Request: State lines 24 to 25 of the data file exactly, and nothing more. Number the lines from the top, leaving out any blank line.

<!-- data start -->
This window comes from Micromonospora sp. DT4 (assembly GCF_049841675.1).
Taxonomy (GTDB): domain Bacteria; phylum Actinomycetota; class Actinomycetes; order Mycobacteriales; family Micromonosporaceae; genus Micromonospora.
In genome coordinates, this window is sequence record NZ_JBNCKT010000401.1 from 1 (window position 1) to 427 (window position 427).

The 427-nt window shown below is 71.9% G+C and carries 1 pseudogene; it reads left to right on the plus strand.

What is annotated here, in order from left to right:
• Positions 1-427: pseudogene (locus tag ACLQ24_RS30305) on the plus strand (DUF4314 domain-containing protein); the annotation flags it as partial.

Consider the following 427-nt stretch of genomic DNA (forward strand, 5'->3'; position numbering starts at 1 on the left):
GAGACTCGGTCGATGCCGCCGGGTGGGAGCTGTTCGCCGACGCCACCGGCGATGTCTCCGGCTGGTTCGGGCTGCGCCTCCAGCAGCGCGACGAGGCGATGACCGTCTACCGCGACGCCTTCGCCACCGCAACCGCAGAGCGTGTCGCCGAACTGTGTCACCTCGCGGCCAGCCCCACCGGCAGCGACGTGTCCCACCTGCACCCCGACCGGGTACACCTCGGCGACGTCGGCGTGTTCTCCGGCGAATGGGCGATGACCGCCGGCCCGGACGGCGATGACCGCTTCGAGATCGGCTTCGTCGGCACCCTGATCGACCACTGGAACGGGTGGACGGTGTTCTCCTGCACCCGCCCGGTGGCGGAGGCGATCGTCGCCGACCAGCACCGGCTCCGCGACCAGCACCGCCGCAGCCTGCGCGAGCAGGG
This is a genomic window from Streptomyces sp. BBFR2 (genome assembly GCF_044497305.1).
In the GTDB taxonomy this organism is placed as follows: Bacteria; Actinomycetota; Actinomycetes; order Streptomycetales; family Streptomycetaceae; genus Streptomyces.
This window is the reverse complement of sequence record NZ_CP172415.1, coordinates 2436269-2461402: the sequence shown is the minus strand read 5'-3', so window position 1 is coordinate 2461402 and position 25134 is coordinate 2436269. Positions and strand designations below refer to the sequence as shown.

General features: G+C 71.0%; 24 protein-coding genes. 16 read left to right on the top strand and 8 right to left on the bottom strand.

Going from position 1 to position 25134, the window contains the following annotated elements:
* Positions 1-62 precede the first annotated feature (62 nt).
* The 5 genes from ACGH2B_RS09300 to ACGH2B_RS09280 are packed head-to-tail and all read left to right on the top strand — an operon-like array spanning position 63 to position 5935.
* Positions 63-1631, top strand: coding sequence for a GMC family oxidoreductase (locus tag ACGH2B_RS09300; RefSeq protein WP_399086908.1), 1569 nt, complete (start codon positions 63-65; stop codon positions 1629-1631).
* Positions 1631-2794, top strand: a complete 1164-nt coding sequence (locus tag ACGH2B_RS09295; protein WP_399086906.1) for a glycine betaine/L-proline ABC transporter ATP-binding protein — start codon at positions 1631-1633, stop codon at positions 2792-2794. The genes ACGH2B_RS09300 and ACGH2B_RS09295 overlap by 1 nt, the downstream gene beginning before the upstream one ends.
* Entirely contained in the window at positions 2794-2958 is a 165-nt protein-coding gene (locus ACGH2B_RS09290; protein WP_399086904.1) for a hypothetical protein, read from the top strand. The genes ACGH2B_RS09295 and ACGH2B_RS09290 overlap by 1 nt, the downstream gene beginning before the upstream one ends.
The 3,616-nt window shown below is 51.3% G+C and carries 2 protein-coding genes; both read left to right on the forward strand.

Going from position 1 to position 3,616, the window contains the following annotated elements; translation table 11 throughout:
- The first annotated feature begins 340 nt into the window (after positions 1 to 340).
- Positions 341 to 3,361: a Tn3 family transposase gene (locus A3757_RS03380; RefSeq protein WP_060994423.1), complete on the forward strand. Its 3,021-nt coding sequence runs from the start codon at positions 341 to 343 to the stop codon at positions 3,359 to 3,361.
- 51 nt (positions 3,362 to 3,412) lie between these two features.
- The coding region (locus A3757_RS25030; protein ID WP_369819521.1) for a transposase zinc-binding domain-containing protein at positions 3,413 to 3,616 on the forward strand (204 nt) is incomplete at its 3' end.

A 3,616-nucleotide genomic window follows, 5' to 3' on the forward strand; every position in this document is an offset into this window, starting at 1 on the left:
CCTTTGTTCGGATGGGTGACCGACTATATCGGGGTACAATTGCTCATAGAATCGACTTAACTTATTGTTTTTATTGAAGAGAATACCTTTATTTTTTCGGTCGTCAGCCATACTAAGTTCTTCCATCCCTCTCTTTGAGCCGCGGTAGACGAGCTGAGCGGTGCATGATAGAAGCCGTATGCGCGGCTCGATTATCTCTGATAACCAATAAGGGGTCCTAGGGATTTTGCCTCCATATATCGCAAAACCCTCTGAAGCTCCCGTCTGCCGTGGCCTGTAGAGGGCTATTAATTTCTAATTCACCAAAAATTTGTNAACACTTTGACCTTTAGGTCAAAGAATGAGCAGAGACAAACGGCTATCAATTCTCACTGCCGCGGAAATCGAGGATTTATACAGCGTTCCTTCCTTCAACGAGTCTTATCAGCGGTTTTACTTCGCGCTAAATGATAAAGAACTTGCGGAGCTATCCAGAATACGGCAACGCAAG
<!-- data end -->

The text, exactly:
- The coding region (locus A3757_RS25030; protein ID WP_369819521.1) for a transposase zinc-binding domain-containing protein at positions 3,413 to 3,616 on the forward strand (204 nt) is incomplete at its 3' end.

A 3,616-nucleotide genomic window follows, 5' to 3' on the forward strand; every position in this document is an offset into this window, starting at 1 on the left: